The current market of the textile industry in Kuwait
Kuwait is a Gulf Cooperation Council member comprises of Kuwait, Oman, Bahrain, Saudi Arabia, and Qatar. They confer on special trade freedom in those states. As a participant of the union, Kuwait applied the Incorporated Customs Law in 2003 to aid local trade. In accord with the trade union, Kuwait enacts high taxes on imported textiles. To safeguard regional morals, imports of some products are banned (Haggett 2002).
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There are many textile manufacturing companies in Kuwait. Their products are mainly clothing and leather. Other products include garments, 100% Cotton Yarns, Polyester and Cotton Blended Yarns, silk, cotton, soy protein, polyester, and nylon (Haggett 2002).
The marketplace at Kuwaiti is viable despite its size. It has got a massive potential for good power and value-added goods (Haggett 2002). Usually, fabrics are brought into the country, and business is then initiated and strengthened by ties between Indians in Kuwait. In Kuwait, textiles are needed in lesser measures, but in varied designs and knits for their native usage. In regards to the high per capita income in Kuwait, the use of textiles is high. Kuwaitis are known to wear different types of good quality fabrics as emphasized in the PDEXIL report (Hindman 2009).
Kuwait also imports some textiles from Japan, China, and Korea. The country is a good marketplace for “Balad”, the finished polished fabric. Importing polyester and silk attracts 12% in duty. Robe for men, headgear, and ladies wear have great prospects in the Kuwait market but faces some challenges due to lack of satisfactory finishing, dye fastness, and handling. Kuwait customers strictly consider the quality, services competitiveness, and price of the product (Hindman 2009). They trust in long-term commercial associations rather than single time trade relations.
Examples of Kuwaitis companies dealing with textile include; Alshabh Trading Company, Al-Fares Limited, Gulf Shoes Factory, Kuwait Cotton Company, and National Textiles Company among others. They specialize mainly in clothing and leather making. These companies are either involved in processing raw goods or import finished products before adding value then exports them. They mainly work on articles of kit and clothing fittings not crocheted or knitted (Rengel 2003).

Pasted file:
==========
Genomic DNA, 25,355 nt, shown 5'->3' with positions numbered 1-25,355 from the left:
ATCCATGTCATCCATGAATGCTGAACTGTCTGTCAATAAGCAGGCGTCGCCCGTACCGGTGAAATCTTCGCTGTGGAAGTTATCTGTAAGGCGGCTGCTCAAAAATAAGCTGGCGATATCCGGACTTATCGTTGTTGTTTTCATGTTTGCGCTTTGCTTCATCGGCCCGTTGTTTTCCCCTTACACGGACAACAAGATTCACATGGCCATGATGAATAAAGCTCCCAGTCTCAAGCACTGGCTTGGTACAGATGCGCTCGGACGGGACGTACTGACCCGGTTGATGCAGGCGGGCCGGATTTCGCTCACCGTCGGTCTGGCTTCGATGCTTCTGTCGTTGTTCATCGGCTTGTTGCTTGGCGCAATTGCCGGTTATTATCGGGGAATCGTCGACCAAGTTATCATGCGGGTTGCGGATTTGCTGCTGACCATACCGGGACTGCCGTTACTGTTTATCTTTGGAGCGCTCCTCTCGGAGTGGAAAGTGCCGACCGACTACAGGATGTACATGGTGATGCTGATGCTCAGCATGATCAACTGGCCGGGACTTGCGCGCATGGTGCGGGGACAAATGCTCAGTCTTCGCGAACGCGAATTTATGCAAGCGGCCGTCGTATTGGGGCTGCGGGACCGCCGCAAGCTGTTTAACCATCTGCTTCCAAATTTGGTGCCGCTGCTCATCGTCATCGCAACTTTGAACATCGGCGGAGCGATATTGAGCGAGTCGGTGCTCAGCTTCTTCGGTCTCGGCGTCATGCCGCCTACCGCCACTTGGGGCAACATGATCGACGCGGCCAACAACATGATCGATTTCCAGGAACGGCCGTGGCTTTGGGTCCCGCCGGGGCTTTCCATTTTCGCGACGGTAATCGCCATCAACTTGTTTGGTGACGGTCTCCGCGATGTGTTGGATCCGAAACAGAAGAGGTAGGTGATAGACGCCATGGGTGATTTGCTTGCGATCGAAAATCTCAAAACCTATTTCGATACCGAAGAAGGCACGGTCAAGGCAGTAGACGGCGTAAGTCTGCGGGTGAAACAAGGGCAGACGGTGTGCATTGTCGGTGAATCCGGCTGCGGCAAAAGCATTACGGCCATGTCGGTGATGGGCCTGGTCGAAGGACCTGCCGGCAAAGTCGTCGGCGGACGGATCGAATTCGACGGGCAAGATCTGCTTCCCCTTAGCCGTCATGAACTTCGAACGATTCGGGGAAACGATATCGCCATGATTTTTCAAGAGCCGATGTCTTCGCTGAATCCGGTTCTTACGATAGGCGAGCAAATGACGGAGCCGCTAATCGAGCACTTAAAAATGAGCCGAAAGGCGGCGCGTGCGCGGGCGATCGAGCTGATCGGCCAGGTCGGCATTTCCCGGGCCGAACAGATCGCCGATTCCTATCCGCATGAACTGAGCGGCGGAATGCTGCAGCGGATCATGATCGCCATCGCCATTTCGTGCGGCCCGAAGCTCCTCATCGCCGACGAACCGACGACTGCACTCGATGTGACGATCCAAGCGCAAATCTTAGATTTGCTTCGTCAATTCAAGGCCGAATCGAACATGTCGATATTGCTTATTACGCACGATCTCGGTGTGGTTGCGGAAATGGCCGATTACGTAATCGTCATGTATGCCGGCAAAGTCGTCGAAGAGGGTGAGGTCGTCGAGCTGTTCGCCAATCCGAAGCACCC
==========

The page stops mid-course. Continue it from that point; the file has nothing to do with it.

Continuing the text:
The cost of fabrics varies from one company to the other. The reason or the deviation is depending on the location of the company and its customer base. Some companies make a high amount of sales annually and therefore can lower their prices. An example is Polyester Fabric at Safat Al-Ain Textile Company costs 5-8 USD per Yard in 2013 March (Rengel 2003). Sb General Trading is a Comprehensive Dealer of textile products, ready-made garments, and textile fabrics. Their prices range from 3.5-7USD per yard by 2013. The prices of these commodities are under control by Kuwait’s Union of Consumer Cooperative.
Several challenges are facing the Kuwait Textile industry. The biggest risks in manufacturing are typically associated with some factors. The major one is about individual competences. The strength, disposition, and skill vary with different people (Rengel 2003). A cure may be alleged in many techniques such that the things of the undertaking variation in terms of strength each servant. The effects of shielding apparatus, clothing, and well-being complications are considered in sustaining a good workplace. Another factor is the work environment which makes up the risk in the surroundings such as the hued condition of poor floor conditions (Hindman 2009). Steadiness is the other third aspect.
In conclusion, the Kuwait textile industry is one that has grown over time. With limited materials they got, they have been a constant force in the world market of the textile industry by producing quality products. Their products are also of favorable prices, hence most people can afford, and their market is not only locally but across the globe (Hindman 2009). The stiff competition they experience from each other is the driving force for them to attain this success which has earned a greater market share across the world.
Haggett, P. (2002). Encyclopedia of world geography. New York: Marshall Cavendish.
Hindman, H. D. (2009). The world of child labor: An historical and regional survey. Armonk, N.Y: M.E. Sharpe.
Rengel, M. (2003). Pakistan: A primary source cultural guide. New York: Rosen Pub. Group.